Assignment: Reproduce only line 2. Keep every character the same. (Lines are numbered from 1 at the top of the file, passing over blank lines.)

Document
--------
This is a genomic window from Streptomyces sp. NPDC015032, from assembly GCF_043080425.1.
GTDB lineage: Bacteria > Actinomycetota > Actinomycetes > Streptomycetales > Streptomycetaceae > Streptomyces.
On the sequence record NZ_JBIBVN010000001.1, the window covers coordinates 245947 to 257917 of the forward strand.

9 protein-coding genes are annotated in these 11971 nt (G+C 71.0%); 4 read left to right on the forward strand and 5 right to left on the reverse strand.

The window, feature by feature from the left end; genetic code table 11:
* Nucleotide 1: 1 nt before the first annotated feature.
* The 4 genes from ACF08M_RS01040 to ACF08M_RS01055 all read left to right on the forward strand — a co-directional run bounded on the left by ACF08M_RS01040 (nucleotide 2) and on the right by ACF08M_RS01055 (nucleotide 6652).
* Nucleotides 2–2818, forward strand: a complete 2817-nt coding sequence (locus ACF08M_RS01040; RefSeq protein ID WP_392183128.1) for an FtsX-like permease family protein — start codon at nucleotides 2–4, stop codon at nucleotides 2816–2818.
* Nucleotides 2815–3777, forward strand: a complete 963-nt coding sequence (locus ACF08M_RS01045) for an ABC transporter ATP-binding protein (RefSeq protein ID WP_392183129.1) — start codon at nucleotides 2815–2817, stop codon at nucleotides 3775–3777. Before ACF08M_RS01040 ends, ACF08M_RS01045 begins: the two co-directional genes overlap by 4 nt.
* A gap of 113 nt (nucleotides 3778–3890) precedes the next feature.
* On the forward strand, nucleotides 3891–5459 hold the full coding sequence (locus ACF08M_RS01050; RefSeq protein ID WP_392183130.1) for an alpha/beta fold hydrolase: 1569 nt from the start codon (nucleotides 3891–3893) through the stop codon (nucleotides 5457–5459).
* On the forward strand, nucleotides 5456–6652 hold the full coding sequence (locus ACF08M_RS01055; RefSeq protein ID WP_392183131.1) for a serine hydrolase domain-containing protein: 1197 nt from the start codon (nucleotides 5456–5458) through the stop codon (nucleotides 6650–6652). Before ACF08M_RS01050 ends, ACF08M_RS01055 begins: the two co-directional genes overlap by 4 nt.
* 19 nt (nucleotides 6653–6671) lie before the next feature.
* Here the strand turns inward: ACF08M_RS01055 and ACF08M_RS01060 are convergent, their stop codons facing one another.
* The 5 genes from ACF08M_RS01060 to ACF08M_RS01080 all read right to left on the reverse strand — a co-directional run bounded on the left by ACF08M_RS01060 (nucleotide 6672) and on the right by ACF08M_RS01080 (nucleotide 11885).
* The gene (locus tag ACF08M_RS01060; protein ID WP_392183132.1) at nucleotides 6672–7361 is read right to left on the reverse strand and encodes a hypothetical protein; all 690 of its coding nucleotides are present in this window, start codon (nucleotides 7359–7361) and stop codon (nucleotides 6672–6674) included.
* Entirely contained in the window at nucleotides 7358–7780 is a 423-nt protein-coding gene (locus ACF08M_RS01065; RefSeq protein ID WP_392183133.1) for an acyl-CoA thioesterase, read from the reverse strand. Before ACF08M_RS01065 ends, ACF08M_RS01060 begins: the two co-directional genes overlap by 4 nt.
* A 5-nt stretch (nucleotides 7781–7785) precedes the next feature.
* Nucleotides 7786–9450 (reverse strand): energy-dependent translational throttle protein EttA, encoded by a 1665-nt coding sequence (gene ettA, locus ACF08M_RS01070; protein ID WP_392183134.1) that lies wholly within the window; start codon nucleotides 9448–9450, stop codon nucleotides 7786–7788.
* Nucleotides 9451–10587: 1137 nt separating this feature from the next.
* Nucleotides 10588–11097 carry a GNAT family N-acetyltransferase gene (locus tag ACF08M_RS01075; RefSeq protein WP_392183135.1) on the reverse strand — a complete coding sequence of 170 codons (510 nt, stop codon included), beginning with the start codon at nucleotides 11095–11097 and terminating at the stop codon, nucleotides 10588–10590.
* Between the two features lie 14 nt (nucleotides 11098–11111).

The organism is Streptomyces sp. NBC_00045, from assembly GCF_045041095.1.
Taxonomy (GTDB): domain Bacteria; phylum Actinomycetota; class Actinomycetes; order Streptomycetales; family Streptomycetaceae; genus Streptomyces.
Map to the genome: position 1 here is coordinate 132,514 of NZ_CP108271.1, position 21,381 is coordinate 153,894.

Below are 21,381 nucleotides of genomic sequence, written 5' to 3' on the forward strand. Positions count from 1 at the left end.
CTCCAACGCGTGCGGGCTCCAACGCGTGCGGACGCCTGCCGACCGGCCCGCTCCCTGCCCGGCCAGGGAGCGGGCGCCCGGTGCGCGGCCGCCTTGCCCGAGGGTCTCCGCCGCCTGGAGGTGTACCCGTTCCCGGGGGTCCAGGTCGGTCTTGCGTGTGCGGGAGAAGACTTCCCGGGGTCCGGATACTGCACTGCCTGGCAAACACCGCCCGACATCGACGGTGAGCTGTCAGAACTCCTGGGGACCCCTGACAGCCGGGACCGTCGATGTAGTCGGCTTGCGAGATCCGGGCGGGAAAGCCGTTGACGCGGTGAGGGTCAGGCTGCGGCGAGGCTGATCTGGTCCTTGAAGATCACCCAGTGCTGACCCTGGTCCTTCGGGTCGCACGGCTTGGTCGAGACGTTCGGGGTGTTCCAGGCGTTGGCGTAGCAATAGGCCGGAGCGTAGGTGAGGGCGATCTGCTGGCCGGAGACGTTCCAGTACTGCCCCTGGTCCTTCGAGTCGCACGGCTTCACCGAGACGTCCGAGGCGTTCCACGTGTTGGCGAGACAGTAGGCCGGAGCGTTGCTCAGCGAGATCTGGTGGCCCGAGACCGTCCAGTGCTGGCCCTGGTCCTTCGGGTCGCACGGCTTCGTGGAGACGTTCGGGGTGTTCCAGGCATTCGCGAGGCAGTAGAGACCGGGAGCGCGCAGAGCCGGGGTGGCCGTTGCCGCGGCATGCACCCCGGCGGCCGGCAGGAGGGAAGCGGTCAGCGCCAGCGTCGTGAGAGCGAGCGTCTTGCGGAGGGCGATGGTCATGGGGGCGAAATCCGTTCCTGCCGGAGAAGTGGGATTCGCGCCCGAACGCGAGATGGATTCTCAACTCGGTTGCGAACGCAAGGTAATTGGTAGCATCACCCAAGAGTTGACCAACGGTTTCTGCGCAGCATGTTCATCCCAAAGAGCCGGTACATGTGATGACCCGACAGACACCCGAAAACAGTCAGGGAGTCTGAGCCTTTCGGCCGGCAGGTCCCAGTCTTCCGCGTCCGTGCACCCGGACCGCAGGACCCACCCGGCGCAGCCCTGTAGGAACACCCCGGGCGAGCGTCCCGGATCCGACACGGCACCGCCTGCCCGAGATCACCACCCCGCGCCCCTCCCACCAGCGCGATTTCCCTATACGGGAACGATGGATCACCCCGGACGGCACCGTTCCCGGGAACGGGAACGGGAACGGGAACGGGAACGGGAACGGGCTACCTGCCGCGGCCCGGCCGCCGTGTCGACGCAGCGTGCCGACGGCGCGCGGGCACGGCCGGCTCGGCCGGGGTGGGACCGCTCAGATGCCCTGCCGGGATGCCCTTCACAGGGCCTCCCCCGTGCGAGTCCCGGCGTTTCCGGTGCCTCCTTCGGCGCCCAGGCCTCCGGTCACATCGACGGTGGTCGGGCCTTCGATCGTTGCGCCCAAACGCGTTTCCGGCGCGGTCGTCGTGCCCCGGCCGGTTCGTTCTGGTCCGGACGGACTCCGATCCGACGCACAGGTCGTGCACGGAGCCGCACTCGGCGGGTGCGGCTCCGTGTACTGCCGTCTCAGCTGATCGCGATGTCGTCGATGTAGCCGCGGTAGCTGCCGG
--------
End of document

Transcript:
GTDB lineage: Bacteria > Actinomycetota > Actinomycetes > Streptomycetales > Streptomycetaceae > Streptomyces.